So today was the much-anticipated day number 7 of the kombucha brewing process, the day we got to bottle it for its second fermentation! My little girl was asking all day, “Do we get to taste the kombucha?!”
Since it had to sit undisturbed for 7 days, I had only peeked at it in the pantry occasionally over the course of the week. I did see the new SCOBY that had formed at the top as expected. It forms a ‘seal’ over the top of the kombucha, above the first SCOBY…
You can see that an air pocket formed under the new SCOBY as a result of the carbon dioxide gas being released in the fermentation process… but wait, what is that there on the edge?!
Imagine my surprise when I got up close and saw this…
Oh. My. GOODNESS. What in the heck is that?!?! Is it mold?? This is what the top of the new SCOBY looked like just above that brown mess…
Mold is a very rare but dangerous thing that could potentially happen when brewing kombucha. If it happens, you just have to throw everything out. I immediately emailed pictures over to Kombucha Kamp to see whether this was mold or not, and I got a response along the lines of, “Nope, not even close to mold! You have a beautiful new SCOBY!” Hahahaha!
Those hideous brown strands are dead yeast from the process and are completely normal. Mold would appear – well – moldy! It would be fuzzy and blue/green/black in color. It would look like mold on bread or a piece of fruit. Phew!! My little girl was very relieved we got to continue our kombucha adventure this afternoon as planned. :)
After confirming my kombucha brew looked good (and not moldy!), the next step was to stick a straw under the SCOBY to taste it! After seeing all that brown yuck, I was really grossed out and just didn’t want to. I asked my little girl if she wanted to, and she was a definite ‘No.’ So I had to.
Wow! It was surprisingly good! I wasn’t sure what to expect. My instructions said that it would be ready for it’s second fermentation in bottles when the main kombucha tonic smelled like apple cider vinegar. Well that it did! It tasted kind of sweet, kind of tart, and definitely fizzy. I thought that even at this first stage, it tasted better than anything I have bought in the store!
My 5-year old was hilarious. She wanted to try it, but she was totally put off by the smell. So I stuck a straw in, covered the top of the straw with my finger to trap some liquid in, and let her taste it through the straw. She really liked the taste! “Mom, the smell is just horrible, but it tastes good!” It definitely has a sweet-ish, vinegar-y smell, but it was surprisingly tasty!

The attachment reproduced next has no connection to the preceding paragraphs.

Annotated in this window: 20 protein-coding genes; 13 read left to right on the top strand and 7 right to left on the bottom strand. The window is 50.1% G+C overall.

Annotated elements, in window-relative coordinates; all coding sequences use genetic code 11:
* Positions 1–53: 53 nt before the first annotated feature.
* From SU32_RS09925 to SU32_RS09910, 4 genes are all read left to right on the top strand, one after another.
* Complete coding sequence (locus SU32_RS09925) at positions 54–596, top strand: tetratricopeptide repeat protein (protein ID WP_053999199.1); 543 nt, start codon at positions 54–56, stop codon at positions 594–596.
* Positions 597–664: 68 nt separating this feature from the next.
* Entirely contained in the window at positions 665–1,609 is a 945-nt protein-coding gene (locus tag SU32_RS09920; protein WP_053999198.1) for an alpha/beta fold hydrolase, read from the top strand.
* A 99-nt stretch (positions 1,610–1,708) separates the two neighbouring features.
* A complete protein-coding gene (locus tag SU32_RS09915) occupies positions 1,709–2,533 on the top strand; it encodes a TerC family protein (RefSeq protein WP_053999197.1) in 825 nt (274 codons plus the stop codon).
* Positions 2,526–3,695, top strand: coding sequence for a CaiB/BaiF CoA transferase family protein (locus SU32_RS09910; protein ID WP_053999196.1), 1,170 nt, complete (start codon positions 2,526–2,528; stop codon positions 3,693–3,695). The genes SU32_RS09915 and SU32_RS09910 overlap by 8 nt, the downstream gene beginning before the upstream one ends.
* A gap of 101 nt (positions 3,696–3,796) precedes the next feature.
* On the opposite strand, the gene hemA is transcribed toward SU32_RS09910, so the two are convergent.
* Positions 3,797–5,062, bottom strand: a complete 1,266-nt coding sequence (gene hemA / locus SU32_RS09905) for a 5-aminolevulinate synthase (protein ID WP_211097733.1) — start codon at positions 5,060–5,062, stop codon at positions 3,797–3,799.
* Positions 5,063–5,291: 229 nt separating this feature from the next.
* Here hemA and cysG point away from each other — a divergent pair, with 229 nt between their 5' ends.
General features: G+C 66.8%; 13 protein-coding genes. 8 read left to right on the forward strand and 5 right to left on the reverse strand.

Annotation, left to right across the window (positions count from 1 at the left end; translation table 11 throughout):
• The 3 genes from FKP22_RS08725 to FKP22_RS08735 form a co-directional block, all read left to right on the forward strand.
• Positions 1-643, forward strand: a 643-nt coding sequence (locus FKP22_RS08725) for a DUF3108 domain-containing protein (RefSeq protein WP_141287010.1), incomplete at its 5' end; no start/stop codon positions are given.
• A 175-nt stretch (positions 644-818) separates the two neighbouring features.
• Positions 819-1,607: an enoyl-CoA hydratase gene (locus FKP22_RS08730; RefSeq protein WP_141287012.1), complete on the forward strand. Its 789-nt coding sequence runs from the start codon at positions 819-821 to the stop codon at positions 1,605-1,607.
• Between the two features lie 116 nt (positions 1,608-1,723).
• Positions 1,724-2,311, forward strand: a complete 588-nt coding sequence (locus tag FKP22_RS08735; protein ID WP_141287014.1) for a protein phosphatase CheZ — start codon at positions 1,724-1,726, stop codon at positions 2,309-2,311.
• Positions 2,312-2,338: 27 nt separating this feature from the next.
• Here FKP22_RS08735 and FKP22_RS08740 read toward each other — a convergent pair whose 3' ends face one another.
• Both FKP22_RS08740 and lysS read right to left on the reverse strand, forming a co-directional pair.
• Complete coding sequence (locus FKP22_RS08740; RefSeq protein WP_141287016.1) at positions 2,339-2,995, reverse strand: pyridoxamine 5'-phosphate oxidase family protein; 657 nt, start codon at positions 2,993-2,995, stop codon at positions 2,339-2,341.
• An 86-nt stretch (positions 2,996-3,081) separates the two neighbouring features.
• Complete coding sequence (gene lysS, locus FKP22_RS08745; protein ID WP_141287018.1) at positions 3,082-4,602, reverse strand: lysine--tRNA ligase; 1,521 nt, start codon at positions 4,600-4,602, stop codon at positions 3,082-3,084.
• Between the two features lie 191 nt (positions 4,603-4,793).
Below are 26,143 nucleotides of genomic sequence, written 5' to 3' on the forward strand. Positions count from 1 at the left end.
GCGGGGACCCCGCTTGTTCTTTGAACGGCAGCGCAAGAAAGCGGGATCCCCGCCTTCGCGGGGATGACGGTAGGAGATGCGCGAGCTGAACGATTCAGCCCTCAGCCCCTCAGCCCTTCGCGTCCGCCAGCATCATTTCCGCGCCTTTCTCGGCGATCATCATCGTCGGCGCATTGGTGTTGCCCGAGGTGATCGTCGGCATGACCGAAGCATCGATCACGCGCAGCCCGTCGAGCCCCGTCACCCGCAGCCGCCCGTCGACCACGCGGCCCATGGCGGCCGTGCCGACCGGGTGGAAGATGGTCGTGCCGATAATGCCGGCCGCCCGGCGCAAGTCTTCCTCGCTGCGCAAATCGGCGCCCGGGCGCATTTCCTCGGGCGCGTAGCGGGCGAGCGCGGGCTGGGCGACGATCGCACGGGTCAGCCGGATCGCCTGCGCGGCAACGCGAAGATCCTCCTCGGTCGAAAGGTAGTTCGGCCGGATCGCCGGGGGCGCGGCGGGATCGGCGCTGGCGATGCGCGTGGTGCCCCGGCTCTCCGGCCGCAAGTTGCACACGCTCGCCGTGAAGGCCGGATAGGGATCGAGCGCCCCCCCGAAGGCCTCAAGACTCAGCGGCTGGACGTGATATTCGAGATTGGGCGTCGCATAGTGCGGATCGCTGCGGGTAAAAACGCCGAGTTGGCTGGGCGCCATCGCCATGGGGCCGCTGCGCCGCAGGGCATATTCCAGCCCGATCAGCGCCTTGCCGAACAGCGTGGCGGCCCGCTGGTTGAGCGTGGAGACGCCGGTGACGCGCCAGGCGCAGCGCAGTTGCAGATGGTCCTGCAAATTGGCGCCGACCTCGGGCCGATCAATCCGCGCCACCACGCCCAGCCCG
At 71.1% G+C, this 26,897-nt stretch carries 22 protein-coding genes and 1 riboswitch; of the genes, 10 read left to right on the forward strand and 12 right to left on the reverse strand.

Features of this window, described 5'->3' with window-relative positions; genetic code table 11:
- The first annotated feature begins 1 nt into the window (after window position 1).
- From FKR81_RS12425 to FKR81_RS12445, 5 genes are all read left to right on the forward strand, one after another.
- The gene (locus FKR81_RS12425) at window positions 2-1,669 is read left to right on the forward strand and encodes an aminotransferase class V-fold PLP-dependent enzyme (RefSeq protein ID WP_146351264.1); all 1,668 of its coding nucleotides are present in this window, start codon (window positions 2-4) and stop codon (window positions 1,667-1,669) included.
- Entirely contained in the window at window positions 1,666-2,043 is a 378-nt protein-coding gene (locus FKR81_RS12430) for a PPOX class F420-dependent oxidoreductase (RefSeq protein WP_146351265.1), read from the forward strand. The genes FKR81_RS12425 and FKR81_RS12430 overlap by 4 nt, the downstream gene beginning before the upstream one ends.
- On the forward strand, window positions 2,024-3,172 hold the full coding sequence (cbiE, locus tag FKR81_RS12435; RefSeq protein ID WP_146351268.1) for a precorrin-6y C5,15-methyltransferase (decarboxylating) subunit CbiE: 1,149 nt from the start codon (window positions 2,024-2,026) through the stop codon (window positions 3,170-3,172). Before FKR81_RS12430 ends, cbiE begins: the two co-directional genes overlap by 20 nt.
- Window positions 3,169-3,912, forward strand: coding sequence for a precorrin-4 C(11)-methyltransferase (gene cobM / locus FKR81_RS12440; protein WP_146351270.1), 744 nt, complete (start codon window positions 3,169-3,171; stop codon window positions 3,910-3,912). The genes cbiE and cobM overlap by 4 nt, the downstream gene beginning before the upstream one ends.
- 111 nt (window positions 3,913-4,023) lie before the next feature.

At this point if the brew is too sweet, you should let it continue to ferment so the yeast and bacteria can continue to consume the sugar. But it tasted nothing like the sweet tea we started with, so from my amateur perspective, it was ready for bottling and for the second fermentation. Now is the fun part!
To create new flavors and to make the kombucha more fizzy, you can add an endless variety of flavorings when you bottle it! This being my first time out, I decided that the ‘Strawberry Lemonade Kombucha’ recipe sounded pretty good. Basically, I just needed to add 1 teaspoon of freshly-squeezed lemon juice and 1 cut up strawberry to the bottom of each bottle. Here were my supplies…
But first, I had to get those awful-looking (or ‘Beautiful,’ however you want to look at it) SCOBYs out of the jar. With clean hands, I had to reach in, pull them out, and put them in a bowl. Well, in the process, the brown part got stuck in my fingers, and I. WAS. SCREAMING. To a 3- and a 5-year-old, watching your mom running around the kitchen and screaming at the sink is just hilarious. To the said mother, it is not. Boo.
Here are the ‘beautiful’ SCOBYs, ready to brew another batch!
YUUUUUCK! Anyways, I also had to ladle out 2 cups of the kombucha liquid with the SCOBYs to use as a starter for my next batch. Now I was ready to bottle…
Next, I just added the lemon juice and the strawberries to the bottom of my glass containers…
… then using a funnel I poured the kombucha into the bottles until it almost reached the top. I figured I had about 10-11 cups of kombucha to bottle, and I found 4 glass bottles/jars to use. For some reason, I made quite a mess during the bottling process.
You probably can’t really tell from the photo, but my island was covered in wet. Here are the finished bottles, ready to start their 2nd ferment!
Yes, I need to find better bottles. I thought I would have had the chance to get some this past week, but it didn’t happen. I really want some of those bottles made for brewing beer with the wire stoppers on top, but I need to keep searching. These will have to do for now. :)
I just need to cap these tightly, put them in a warm-ish, dark spot, and wait another 1-3 days for these to become flavored, fermented, and bubbly! Then I will put them in the fridge to stop the fermentation process, and they will be ready to consume! In the meantime, I need to ‘burp’ my bottles to make sure they don’t explode. Yes, EXPLODE. The carbon dioxide can build up so much in the bottles that the glass breaks, so you have to ‘burp’ the bottles periodically. As a novice brewer, they say to do it every day. The recommendation is to store them in a cardboard box so, should they explode, the mess would be contained.
Just what have I gotten myself into?!
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